We have been updating this scatterplot every year since 2009, and the dynamics described above have always been present in the data. What about the position of China? It has continued developing albeit with limited institutional reforms. In fact, one can argue that the Xi Jinping administration has taken a step back in reforming the country.
When we replicate our analysis using data from 2022 and create a similar “Great Wall” region around the inflection point (see figure 2 below), we once again observe the four quadrants with similar patterns. And, as in 2009, we see that only countries with significant oil resources can escape the logic that institutional reform is needed for countries to move from middle income to advanced status. We represent countries where the rents of oil are higher than three percent of GDP as black squares.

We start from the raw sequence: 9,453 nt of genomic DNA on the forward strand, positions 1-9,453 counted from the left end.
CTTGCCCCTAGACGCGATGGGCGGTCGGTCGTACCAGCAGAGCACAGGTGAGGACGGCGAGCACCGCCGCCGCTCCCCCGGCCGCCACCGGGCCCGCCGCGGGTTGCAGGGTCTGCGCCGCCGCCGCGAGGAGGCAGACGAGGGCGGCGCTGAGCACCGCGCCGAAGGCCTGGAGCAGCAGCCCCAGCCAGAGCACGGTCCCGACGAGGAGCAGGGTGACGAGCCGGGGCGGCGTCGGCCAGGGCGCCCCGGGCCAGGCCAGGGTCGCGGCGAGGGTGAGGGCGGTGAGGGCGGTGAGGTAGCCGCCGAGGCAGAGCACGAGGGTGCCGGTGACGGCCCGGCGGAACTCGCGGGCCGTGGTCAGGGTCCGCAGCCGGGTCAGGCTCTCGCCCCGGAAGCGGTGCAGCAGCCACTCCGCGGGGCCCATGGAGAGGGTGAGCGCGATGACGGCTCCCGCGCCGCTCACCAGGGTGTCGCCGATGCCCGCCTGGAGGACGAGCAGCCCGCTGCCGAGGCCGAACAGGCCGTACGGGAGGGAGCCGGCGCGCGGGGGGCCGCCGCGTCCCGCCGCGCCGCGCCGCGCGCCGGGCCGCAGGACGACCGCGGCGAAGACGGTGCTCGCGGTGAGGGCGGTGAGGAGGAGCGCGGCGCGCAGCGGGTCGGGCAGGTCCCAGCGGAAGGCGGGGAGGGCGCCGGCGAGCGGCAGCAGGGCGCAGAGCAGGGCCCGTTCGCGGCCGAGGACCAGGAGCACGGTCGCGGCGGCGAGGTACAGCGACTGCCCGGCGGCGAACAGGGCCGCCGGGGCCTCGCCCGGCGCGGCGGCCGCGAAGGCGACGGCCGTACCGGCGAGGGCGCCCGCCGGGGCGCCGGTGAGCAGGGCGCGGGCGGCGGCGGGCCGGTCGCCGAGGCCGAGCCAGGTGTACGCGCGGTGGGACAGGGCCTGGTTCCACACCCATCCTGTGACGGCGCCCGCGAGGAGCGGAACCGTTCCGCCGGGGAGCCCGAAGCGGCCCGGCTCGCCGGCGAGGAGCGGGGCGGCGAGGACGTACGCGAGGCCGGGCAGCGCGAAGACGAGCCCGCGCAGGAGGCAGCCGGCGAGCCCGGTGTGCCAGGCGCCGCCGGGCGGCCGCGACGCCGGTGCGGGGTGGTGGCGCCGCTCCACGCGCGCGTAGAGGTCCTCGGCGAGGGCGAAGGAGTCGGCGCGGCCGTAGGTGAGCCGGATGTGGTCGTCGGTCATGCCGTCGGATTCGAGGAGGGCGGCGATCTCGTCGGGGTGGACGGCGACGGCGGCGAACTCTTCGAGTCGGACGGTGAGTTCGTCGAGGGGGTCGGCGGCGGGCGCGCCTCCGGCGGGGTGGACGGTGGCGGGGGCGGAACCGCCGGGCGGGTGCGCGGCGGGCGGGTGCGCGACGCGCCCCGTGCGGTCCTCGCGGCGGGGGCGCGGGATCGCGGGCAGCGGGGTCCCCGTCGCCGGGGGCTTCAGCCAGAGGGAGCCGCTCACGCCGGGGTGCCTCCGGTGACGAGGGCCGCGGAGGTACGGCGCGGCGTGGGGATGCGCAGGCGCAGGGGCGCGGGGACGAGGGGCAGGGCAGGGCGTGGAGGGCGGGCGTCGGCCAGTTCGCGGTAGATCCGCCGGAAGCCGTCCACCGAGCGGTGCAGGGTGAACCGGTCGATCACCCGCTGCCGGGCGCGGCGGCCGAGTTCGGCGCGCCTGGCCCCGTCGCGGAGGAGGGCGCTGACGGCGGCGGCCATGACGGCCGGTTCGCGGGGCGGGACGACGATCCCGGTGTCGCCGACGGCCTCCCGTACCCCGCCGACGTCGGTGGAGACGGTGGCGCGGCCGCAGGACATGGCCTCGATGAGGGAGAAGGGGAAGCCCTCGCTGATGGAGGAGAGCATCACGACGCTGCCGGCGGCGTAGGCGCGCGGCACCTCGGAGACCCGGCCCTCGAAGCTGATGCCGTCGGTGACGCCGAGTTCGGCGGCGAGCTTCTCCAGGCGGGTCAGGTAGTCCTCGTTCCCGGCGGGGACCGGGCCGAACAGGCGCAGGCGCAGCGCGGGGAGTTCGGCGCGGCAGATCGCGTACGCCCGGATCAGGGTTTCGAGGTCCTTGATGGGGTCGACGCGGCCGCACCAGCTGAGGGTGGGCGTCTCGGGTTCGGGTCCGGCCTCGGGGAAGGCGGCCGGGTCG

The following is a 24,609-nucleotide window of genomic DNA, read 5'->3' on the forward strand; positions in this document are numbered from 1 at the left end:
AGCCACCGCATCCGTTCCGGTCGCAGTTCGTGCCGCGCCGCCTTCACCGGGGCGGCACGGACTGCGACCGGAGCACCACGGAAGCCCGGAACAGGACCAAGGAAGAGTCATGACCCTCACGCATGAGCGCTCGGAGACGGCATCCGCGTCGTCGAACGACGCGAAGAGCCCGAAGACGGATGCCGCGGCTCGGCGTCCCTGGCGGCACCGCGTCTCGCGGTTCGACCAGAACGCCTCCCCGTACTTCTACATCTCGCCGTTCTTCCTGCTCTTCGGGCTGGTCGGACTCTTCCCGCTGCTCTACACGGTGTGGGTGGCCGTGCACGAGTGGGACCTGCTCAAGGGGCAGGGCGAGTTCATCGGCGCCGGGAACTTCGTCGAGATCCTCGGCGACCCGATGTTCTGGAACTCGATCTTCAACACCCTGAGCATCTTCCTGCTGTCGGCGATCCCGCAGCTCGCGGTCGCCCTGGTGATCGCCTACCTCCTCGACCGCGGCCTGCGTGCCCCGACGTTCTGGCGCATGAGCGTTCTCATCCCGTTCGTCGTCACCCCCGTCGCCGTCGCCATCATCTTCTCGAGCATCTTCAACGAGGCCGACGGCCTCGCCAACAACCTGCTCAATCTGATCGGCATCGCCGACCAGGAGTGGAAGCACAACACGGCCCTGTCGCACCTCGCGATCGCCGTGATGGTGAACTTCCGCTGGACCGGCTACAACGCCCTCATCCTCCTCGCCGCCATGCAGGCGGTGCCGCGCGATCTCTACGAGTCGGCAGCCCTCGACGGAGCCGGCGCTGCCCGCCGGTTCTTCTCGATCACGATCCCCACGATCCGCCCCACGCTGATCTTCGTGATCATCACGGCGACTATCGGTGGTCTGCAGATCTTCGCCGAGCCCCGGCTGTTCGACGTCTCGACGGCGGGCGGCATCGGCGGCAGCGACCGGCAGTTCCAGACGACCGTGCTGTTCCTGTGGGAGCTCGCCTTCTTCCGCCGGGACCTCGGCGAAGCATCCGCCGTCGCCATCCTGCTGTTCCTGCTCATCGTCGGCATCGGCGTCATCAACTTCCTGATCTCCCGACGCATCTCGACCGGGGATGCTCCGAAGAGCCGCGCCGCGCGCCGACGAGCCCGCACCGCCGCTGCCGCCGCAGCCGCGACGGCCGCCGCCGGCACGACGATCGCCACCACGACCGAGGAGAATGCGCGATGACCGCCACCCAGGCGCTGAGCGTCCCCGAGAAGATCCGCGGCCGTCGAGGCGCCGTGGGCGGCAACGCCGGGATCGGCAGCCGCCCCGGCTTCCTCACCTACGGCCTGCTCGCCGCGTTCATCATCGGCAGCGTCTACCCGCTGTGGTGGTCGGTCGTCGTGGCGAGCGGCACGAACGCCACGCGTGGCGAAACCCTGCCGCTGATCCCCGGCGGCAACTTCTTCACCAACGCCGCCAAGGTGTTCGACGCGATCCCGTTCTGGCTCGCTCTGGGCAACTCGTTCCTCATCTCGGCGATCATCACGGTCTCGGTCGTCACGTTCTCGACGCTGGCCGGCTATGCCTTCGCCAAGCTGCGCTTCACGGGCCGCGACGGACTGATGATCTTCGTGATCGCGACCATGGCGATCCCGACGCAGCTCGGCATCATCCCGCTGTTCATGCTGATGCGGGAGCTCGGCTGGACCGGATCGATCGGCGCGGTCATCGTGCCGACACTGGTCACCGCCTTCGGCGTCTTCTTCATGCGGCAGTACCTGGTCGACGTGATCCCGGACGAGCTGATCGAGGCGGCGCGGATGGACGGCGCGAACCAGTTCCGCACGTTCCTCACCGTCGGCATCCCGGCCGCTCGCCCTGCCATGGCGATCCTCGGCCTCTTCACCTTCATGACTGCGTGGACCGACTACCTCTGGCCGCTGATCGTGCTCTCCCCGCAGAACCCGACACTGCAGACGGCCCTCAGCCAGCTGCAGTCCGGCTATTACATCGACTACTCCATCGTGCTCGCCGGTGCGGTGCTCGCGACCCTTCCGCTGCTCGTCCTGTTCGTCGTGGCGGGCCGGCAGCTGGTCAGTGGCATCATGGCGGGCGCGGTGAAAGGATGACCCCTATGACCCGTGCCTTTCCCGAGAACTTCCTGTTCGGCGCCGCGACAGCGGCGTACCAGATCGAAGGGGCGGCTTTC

Figure 2: The role of institutions
In our updated chart, China (represented as the red dot) sits towards the end of the “Great Wall” region. In other words, China has reached a level of GDP per capita where it is very unlikely to continue its ascent towards the ranks of rich countries without improving the quality of its institutions.
Charting a new path
One may wonder whether China could take a different path from the one depicted on the chart. Is there an alternative beyond the set of institutions represented in our index that would allow China to continue growing without reforms? We believe the answer is no because our chart captures fundamental dynamics. Countries such as China developed rapidly in the past, driven by manufacturing sector growth, boosted by centralised decisions such as investment in infrastructure or urbanisation. This growth was made possible in centrally planned economies by mobilising resources and directing policies towards sectors where investments were needed.